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Big Sandy Lodge (redirected from Big Sandy Lodge Stories)

Page history last edited by Judi Myers 8 years, 11 months ago

Big Sandy Lodge



Sublette County, Wyoming




Betty J Hartley


Beverly Roberts


Judi A Myers




The Beginnings of Big Sandy Lodge


In 1930 Finis and Emma Mitchell opened Mitchell’s Fishing Camp with tents along the shore of Mud Lake.  Mt Laturio, 11,329’ high, rises in the background.  The area is known as Big Sandy Openings in the southwestern part of the Wind River Mountains in western Wyoming.  The exact location is T31N-R104W-Sec5.


Finis stocked fish, by horseback, to over 300 remote, fish-free lakes, making his camp handy for pack trips.  Mitchells had his camp for 7 years before Reed Thomas acquired the US Forest Service lease/permit. 


Pinedale Roundup, June 29, 1939:  "Reed Thomas of Green River recently opened his fishing and hunting camp at Big Sandy Openings for the season."  Big Sandy Lodge is inaccessible for about 8 months out of a year.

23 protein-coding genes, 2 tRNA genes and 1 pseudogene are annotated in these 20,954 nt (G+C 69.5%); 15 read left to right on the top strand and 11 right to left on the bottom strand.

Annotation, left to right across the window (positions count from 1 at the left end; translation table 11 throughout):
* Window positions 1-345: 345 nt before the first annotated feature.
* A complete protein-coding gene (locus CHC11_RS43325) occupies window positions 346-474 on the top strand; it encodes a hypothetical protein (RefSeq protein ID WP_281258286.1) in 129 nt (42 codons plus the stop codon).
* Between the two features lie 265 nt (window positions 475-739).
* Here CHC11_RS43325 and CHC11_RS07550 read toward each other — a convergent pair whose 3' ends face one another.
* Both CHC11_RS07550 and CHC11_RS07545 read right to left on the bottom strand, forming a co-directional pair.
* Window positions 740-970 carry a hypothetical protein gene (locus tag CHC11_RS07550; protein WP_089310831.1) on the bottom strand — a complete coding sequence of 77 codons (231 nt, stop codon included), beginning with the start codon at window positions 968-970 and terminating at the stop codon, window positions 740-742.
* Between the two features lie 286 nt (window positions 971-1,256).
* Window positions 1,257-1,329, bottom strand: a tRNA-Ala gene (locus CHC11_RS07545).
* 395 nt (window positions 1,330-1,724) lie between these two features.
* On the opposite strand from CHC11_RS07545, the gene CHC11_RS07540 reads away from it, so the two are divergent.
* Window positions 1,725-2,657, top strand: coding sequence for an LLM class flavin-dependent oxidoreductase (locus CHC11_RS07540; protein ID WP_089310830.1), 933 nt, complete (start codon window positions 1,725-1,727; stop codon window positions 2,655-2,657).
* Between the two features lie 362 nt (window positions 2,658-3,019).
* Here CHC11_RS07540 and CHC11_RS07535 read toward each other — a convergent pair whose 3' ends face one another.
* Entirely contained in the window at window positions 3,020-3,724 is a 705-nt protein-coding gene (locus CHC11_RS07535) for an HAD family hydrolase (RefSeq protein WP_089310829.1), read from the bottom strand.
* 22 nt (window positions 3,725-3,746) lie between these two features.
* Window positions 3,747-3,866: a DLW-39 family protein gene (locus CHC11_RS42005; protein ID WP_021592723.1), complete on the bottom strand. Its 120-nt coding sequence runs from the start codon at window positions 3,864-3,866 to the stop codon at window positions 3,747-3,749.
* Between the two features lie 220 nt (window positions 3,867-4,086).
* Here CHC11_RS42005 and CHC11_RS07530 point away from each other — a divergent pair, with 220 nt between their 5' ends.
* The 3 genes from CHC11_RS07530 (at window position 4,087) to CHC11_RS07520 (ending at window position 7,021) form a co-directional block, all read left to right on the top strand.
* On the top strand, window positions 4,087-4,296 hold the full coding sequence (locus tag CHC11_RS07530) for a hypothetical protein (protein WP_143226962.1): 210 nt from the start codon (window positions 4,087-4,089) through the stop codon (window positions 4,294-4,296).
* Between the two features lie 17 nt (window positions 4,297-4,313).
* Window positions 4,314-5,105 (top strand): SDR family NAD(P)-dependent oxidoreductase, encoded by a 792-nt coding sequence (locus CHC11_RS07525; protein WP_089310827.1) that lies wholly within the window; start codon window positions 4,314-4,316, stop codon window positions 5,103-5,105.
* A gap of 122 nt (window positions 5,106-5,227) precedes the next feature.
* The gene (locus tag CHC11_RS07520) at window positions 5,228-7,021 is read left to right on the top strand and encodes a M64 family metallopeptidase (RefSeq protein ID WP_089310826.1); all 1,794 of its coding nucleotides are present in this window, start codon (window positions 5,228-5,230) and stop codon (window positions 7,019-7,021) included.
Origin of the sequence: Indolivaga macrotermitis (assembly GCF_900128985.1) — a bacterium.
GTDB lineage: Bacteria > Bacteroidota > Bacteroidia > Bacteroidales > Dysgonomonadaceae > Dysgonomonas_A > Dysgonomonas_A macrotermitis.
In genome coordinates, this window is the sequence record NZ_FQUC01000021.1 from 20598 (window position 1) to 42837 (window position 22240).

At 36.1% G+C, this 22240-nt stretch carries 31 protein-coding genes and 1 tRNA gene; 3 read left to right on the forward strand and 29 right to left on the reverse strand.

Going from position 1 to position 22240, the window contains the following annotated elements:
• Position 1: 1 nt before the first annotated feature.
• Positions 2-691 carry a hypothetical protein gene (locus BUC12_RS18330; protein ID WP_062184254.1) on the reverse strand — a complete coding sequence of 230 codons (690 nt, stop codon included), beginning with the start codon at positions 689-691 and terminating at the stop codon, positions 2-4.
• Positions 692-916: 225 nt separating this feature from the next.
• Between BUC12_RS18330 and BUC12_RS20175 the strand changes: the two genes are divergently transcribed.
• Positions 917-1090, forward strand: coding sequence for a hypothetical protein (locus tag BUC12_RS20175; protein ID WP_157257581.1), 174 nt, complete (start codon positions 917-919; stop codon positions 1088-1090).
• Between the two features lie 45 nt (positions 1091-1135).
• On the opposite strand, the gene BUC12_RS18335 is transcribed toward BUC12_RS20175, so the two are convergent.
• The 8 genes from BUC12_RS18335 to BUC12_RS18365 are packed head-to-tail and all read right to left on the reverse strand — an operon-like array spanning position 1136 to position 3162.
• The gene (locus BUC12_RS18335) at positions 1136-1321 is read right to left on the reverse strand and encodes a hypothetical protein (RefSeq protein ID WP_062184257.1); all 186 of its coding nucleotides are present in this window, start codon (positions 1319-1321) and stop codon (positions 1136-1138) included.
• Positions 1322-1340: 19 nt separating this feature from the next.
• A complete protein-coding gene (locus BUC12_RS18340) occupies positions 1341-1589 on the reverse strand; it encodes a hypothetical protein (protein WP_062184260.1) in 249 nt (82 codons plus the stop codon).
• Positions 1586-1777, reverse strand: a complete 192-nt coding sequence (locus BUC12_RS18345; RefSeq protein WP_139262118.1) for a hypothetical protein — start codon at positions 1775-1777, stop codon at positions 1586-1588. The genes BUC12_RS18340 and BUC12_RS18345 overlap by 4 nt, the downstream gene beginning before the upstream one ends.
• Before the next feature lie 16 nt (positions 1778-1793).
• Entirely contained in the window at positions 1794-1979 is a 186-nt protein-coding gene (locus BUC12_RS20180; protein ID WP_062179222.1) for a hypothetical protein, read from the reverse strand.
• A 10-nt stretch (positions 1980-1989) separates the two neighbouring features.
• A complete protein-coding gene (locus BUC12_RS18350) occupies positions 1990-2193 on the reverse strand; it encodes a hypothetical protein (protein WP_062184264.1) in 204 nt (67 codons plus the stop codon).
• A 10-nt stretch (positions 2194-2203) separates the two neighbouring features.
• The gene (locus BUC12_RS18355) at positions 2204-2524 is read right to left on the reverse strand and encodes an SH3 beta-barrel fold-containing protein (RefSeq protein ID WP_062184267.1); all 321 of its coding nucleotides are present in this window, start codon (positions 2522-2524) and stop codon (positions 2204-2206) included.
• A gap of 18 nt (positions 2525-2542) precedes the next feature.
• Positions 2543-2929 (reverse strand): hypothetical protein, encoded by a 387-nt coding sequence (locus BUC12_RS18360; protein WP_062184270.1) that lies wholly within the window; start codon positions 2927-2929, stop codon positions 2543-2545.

By 1950 Reed and his three boys, Jim, Joe & Bob had built a Lodge and ten 224 sq ft cabins.  Reed’s wife, Rae, was most likely the original cook, but there is no mention of her.  She died in 1952 at the age of 43.

As the boys grew up & had families, the main responsibility fell on Joe’s shoulders. He acquired the property & forest permit from his dad around 1969 when Reed could no longer take the altitude.

In 1956 a bathhouse - laundry facility was constructed.  Occasionally, a guest would arrive and not realize they had “modern facilities” and use the old outhouses.  Reed’s brother, known as ‘Uncle Joe’ built his cabin on the site in 1961.


Joe managed the lodge from Henderson, NV (by Las Vegas) where he was a technical engineer at the Nevada Test Site.  In 1968 Joe brought his girlfriend, Lynn, to Big Sandy Lodge for a vacation.  She fell in love with the country & was soon the lodge manager.


In 1982 Joe & Lynn turned Big Sandy Lodge over to B&K Kelly.  The purchase was finalized in 1985.  In 1983 Joe and Lynn sold their NV house & moved permanently to the family ranch near Boulder, WY, about 20 miles from the lodge, and helped Kellys open the lodge the first year after the transfer.  Kellys sold to T. Lightner and K. Cotter in 1999.  The Lodge is currently owned by Dewitt Morris.


Many stories have emerged from the years that Lynn & Joe Thomas ran the lodge.  Herein are a few of them.


Beverly Remembers

By Beverly Hahn Roberts